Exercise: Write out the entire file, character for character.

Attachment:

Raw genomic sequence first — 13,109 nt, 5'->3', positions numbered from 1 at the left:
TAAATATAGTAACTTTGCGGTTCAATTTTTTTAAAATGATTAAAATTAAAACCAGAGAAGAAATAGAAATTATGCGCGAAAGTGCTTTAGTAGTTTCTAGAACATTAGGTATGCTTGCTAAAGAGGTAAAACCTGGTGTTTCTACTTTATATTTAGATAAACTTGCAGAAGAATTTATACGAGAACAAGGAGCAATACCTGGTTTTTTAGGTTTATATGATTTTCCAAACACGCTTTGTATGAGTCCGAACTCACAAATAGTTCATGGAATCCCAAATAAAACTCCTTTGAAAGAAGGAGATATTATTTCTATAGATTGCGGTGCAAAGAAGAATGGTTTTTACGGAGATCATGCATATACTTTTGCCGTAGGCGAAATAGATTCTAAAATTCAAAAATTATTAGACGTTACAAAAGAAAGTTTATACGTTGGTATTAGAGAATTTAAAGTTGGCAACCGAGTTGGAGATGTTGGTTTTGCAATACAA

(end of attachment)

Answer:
Raw genomic sequence first — 13,109 nt, 5'->3', positions numbered from 1 at the left:
TAAATATAGTAACTTTGCGGTTCAATTTTTTTAAAATGATTAAAATTAAAACCAGAGAAGAAATAGAAATTATGCGCGAAAGTGCTTTAGTAGTTTCTAGAACATTAGGTATGCTTGCTAAAGAGGTAAAACCTGGTGTTTCTACTTTATATTTAGATAAACTTGCAGAAGAATTTATACGAGAACAAGGAGCAATACCTGGTTTTTTAGGTTTATATGATTTTCCAAACACGCTTTGTATGAGTCCGAACTCACAAATAGTTCATGGAATCCCAAATAAAACTCCTTTGAAAGAAGGAGATATTATTTCTATAGATTGCGGTGCAAAGAAGAATGGTTTTTACGGAGATCATGCATATACTTTTGCCGTAGGCGAAATAGATTCTAAAATTCAAAAATTATTAGACGTTACAAAAGAAAGTTTATACGTTGGTATTAGAGAATTTAAAGTTGGCAACCGAGTTGGAGATGTTGGTTTTGCAATACAA